The following biographical information has been provided by Mary Jane DeMarco (Papasian) , granddaughter of the artist.
The Armenian Reporter, 01-08-2005
Nearly fifty years have passed since the death of Jack C. Papasian, a noted sculptor in his day. This is a long enough time for his name to have faded from the consciousness of the general public, but not from the memory of members of his family and relatives in different parts of the world. Nor is he forgotten by students of art and urban architecture, who learn about him through the considerable body of work he left behind - sculptured monuments, figures and garlands that adorn buildings in most large U.S. cities.
Some of that work, consisting of statues, can be found on Grand Central Terminal, in the U.S. Customs House, the Hall of Records, the church doors of St. Bartholomew's (on Park Avenue at 49th Street), the Board of Health Building downtown, and the Appellate Division of the Supreme Court, other public buildings, court houses and schools in various parts of Manhattan.
Jack Papasian was born in Brussa, Turkey in 1878 but he received his elementary education in Smyrna, where his parents had moved when he was very young. His aptitude for engraving and carving was encouraged by patrons in the Armenian community of this city, who sponsored his education at the Mourad-Raphaelian School in Venice, Italy, where he majored in sculpture.
His innate talents soon found recognition when he was awarded the coveted prize, Prix de Rome, in 1897, the first non-Italian to be so honored. This award carried a scholarship at government expense to study at the Vatican School of Fine Arts, an institution under the auspices of the Vatican. On graduation he won a number of prizes and medals from that institution.
Early in 1900 he immigrated to the United States and, soon after his arrival, he became associated with Philip Martini, noted sculptor of the time.
Mr. Papasian soon became acquainted and associated with the famous American architect, Stanford White. He carved much of the marble and stone decorations for buildings and homes designed by White. In retrospect, it can be said that Papasian made his greatest masterpiece for White. Evelyn Nesbitt, who figured prominently in the Stanford White-Henry K. Thaw murder trials, posed for the statue, entitled Faith, Love and Downfall of Sin. In 1905, Papasian made all the sculptural work on the Mechanical High School in Reading, PA.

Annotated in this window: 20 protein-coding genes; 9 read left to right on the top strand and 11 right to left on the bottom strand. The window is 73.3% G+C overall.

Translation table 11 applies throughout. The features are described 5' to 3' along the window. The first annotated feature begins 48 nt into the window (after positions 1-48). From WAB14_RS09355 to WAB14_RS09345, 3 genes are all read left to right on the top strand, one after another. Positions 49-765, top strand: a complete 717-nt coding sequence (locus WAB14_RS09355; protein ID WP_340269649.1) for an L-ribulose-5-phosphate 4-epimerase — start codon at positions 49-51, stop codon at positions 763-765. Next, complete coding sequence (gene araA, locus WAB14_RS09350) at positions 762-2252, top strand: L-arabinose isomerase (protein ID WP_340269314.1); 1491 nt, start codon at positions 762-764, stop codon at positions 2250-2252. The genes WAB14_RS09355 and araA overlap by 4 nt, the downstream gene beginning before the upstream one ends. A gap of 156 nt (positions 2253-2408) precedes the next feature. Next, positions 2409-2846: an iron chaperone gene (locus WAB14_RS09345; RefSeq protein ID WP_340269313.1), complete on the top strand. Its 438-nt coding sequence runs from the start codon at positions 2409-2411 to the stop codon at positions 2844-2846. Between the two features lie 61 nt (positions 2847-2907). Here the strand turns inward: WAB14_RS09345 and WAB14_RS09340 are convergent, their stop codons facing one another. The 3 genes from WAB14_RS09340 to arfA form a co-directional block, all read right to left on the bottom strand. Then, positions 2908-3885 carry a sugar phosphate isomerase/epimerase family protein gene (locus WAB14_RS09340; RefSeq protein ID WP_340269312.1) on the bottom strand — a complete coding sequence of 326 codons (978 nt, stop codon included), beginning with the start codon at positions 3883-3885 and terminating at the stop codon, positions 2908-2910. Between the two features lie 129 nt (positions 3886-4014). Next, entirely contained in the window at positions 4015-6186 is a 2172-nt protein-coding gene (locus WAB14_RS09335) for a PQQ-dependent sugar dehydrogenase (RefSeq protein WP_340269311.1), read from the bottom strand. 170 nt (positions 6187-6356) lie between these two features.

Much of his early New York work fell with the fine old mansions razed to make way for newer structures, and is to be seen today only in photographs at the National Sculpture Society.
In 1908, he returned to Smyrna and stayed until 1922. While there, he established a business in architecture and monuments. His studio produced numerous sculptural monuments, which were erected locally and in Constantinople; some of them were still in existence as of the late 1950's. Sebouh-Bey Meksoutian's monumental mausoleum and Dilarcgian Memorial in the Shishli Cemetery, as well as a monument in memory of the son of the British diplomat, Sir Harry Lamb, belong in this group. However, a great many of his works in both cities were destroyed.
After the capture of Smyrna by the Turks, Mr. Papasian was forced to flee Turkey. He came to America penniless, after having lost his fortune and his position as a distinguished sculptor. However, his creative genius soon found new ways of bringing his contribution to American art.
His big job was the execution of all the sculptural works of the Metropolitan Theater in Boston (1925) and the New York County Court House at Foley Square (1926-27), Stations of the Cross and the altar piece of the Church of Dominican Fathers; Texas University Library; Brentwood Cathedral at Brentwood, Long Island; Our Lady of Refuge, in Brooklyn, NY; Capitol Building in Columbus, OH; Archives Building in Washington, DC (1949) (figures, panels and laurel leaves); the huge statue of George Washington at the New York World's Fair in 1939. He also made the statue of Mary Martin, which was shown on the stage in "One Touch of Venus," the shields of the 48 states and territories, which are in the assembly chambers of Congress, and two large statues in front of St. Stephens Church in Manhattan.
The Eternal Struggle, a symbolic statue of the struggle for survival of the Armenian people, is on display in a museum in Yerevan, Armenia.
Between major works, Mr. Papasian labored lovingly over statues and monuments that accumulated in his studio at 159 East 28th Street, near Third Avenue, which the neighborhood called "The Little Museum on Twenty-eighth Street." Many of these pieces came into the possession of family members after he died.
Mr. Papasian was a member of the National Sculpture Society and a member of the Sculptors and Modelers of America, having served as the latter's president a number of ties.
Edith Evans Asbury devoted one of her "About New York" columns to Jack Papasian; entitled "A Sculptor in Classic Tradition Looks at Modern Buildings and Says, 'Boxes!'" This column was published in the September 30, 1957 issue of the New York Times, exactly a month before the sculptor's death at the age of 79.
A comprehensive obituary, written by Mardiros Sarkisian, was published in the November 23, 1957 issue of The Armenian Mirror-Spectator.
Article copyright The Armenian Reporter International.
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